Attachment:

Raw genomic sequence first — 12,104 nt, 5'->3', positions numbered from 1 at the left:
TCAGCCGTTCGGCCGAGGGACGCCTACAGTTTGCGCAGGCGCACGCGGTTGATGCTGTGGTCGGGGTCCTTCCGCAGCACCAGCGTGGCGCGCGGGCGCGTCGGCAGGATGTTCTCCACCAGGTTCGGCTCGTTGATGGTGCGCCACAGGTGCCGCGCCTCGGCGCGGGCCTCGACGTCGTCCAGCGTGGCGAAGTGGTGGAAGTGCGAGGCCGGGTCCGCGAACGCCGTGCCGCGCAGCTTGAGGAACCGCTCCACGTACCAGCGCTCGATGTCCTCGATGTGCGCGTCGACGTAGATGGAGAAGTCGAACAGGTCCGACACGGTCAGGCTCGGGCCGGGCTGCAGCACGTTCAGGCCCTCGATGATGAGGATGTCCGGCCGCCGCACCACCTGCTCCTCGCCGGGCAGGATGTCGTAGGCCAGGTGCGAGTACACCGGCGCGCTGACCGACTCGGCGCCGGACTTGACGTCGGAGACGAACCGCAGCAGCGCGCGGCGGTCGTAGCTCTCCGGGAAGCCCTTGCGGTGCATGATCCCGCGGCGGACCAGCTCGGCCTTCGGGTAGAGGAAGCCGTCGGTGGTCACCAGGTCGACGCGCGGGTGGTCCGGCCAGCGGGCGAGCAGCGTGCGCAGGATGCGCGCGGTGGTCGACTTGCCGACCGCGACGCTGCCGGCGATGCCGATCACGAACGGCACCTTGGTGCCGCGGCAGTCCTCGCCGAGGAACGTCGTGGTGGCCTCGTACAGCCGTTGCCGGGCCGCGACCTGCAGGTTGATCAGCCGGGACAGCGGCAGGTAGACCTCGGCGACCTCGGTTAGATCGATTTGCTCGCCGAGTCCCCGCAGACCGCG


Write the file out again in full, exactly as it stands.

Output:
Raw genomic sequence first — 12,104 nt, 5'->3', positions numbered from 1 at the left:
TCAGCCGTTCGGCCGAGGGACGCCTACAGTTTGCGCAGGCGCACGCGGTTGATGCTGTGGTCGGGGTCCTTCCGCAGCACCAGCGTGGCGCGCGGGCGCGTCGGCAGGATGTTCTCCACCAGGTTCGGCTCGTTGATGGTGCGCCACAGGTGCCGCGCCTCGGCGCGGGCCTCGACGTCGTCCAGCGTGGCGAAGTGGTGGAAGTGCGAGGCCGGGTCCGCGAACGCCGTGCCGCGCAGCTTGAGGAACCGCTCCACGTACCAGCGCTCGATGTCCTCGATGTGCGCGTCGACGTAGATGGAGAAGTCGAACAGGTCCGACACGGTCAGGCTCGGGCCGGGCTGCAGCACGTTCAGGCCCTCGATGATGAGGATGTCCGGCCGCCGCACCACCTGCTCCTCGCCGGGCAGGATGTCGTAGGCCAGGTGCGAGTACACCGGCGCGCTGACCGACTCGGCGCCGGACTTGACGTCGGAGACGAACCGCAGCAGCGCGCGGCGGTCGTAGCTCTCCGGGAAGCCCTTGCGGTGCATGATCCCGCGGCGGACCAGCTCGGCCTTCGGGTAGAGGAAGCCGTCGGTGGTCACCAGGTCGACGCGCGGGTGGTCCGGCCAGCGGGCGAGCAGCGTGCGCAGGATGCGCGCGGTGGTCGACTTGCCGACCGCGACGCTGCCGGCGATGCCGATCACGAACGGCACCTTGGTGCCGCGGCAGTCCTCGCCGAGGAACGTCGTGGTGGCCTCGTACAGCCGTTGCCGGGCCGCGACCTGCAGGTTGATCAGCCGGGACAGCGGCAGGTAGACCTCGGCGACCTCGGTTAGATCGATTTGCTCGCCGAGTCCCCGCAGACCGCG